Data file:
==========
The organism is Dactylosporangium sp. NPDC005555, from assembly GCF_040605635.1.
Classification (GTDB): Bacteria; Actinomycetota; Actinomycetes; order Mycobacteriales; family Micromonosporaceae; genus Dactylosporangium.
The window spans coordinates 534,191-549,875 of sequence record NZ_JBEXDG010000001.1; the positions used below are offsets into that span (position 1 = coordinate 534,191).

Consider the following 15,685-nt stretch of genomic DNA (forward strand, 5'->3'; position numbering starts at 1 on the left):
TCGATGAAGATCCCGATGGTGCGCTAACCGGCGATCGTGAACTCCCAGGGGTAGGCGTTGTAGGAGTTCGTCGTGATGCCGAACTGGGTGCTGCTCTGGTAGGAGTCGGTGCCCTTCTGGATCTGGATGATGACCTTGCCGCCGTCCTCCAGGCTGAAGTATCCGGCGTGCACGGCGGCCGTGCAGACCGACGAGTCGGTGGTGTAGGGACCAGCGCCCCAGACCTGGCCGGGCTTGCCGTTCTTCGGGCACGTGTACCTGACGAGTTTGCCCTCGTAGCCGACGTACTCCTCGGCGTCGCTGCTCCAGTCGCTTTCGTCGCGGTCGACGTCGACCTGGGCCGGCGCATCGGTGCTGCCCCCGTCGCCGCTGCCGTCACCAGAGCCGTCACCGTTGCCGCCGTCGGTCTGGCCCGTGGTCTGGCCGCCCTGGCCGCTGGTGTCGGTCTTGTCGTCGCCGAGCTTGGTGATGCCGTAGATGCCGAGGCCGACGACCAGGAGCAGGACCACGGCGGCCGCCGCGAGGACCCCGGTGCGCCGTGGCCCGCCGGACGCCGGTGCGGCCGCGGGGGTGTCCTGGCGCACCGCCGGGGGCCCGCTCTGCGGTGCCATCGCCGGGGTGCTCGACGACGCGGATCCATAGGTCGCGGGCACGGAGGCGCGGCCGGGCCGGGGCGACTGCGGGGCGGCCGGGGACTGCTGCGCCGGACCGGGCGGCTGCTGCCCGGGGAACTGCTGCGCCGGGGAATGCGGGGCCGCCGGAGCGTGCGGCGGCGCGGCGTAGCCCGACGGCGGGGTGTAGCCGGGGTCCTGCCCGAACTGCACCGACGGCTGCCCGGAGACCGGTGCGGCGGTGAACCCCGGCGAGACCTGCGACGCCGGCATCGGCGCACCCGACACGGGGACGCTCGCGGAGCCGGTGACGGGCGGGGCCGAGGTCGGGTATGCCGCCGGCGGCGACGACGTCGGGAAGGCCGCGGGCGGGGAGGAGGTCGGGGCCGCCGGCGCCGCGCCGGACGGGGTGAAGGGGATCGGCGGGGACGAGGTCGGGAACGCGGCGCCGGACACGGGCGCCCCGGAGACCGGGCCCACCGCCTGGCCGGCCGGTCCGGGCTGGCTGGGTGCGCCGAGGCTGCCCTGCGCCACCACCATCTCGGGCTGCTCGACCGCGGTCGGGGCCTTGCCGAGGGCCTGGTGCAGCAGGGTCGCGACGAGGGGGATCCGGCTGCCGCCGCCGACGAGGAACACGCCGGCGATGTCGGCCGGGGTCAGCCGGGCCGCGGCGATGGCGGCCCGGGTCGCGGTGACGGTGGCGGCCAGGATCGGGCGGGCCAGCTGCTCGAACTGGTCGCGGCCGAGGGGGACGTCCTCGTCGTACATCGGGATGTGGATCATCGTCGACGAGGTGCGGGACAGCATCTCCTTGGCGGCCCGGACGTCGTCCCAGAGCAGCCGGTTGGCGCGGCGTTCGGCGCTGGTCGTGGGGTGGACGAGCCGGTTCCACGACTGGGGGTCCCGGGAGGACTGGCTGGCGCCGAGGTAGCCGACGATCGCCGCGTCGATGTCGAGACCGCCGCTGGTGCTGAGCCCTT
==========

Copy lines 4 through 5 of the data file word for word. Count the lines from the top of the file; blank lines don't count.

Consider the following 15,685-nt stretch of genomic DNA (forward strand, 5'->3'; position numbering starts at 1 on the left):
TCGATGAAGATCCCGATGGTGCGCTAACCGGCGATCGTGAACTCCCAGGGGTAGGCGTTGTAGGAGTTCGTCGTGATGCCGAACTGGGTGCTGCTCTGGTAGGAGTCGGTGCCCTTCTGGATCTGGATGATGACCTTGCCGCCGTCCTCCAGGCTGAAGTATCCGGCGTGCACGGCGGCCGTGCAGACCGACGAGTCGGTGGTGTAGGGACCAGCGCCCCAGACCTGGCCGGGCTTGCCGTTCTTCGGGCACGTGTACCTGACGAGTTTGCCCTCGTAGCCGACGTACTCCTCGGCGTCGCTGCTCCAGTCGCTTTCGTCGCGGTCGACGTCGACCTGGGCCGGCGCATCGGTGCTGCCCCCGTCGCCGCTGCCGTCACCAGAGCCGTCACCGTTGCCGCCGTCGGTCTGGCCCGTGGTCTGGCCGCCCTGGCCGCTGGTGTCGGTCTTGTCGTCGCCGAGCTTGGTGATGCCGTAGATGCCGAGGCCGACGACCAGGAGCAGGACCACGGCGGCCGCCGCGAGGACCCCGGTGCGCCGTGGCCCGCCGGACGCCGGTGCGGCCGCGGGGGTGTCCTGGCGCACCGCCGGGGGCCCGCTCTGCGGTGCCATCGCCGGGGTGCTCGACGACGCGGATCCATAGGTCGCGGGCACGGAGGCGCGGCCGGGCCGGGGCGACTGCGGGGCGGCCGGGGACTGCTGCGCCGGACCGGGCGGCTGCTGCCCGGGGAACTGCTGCGCCGGGGAATGCGGGGCCGCCGGAGCGTGCGGCGGCGCGGCGTAGCCCGACGGCGGGGTGTAGCCGGGGTCCTGCCCGAACTGCACCGACGGCTGCCCGGAGACCGGTGCGGCGGTGAACCCCGGCGAGACCTGCGACGCCGGCATCGGCGCACCCGACACGGGGACGCTCGCGGAGCCGGTGACGGGCGGGGCCGAGGTCGGGTATGCCGCCGGCGGCGACGACGTCGGGAAGGCCGCGGGCGGGGAGGAGGTCGGGGCCGCCGGCGCCGCGCCGGACGGGGTGAAGGGGATCGGCGGGGACGAGGTCGGGAACGCGGCGCCGGACACGGGCGCCCCGGAGACCGGGCCCACCGCCTGGCCGGCCGGTCCGGGCTGGCTGGGTGCGCCGAGGCTGCCCTGCGCCACCACCATCTCGGGCTGCTCGACCGCGGTCGGGGCCTTGCCGAGGGCCTGGTGCAGCAGGGTCGCGACGAGGGGGATCCGGCTGCCGCCGCCGACGAGGAACACGCCGGCGATGTCGGCCGGGGTCAGCCGGGCCGCGGCGATGGCGGCCCGGGTCGCGGTGACGGTGGCGGCCAGGATCGGGCGGGCCAGCTGCTCGAACTGGTCGCGGCCGAGGGGGACGTCCTCGTCGTACATCGGGATGTGGATCATCGTCGACGAGGTGCGGGACAGCATCTCCTTGGCGGCCCGGACGTCGTCCCAGAGCAGCCGGTTGGCGCGGCGTTCGGCGCTGGTCGTGGGGTGGACGAGCCGGTTCCACGACTGGGGGTCCCGGGAGGACTGGCTGGCGCCGAGGTAGCCGACGATCGCCGCGTCGATGTCGAGACCGCCGCTGGTGCTGAGCCCTT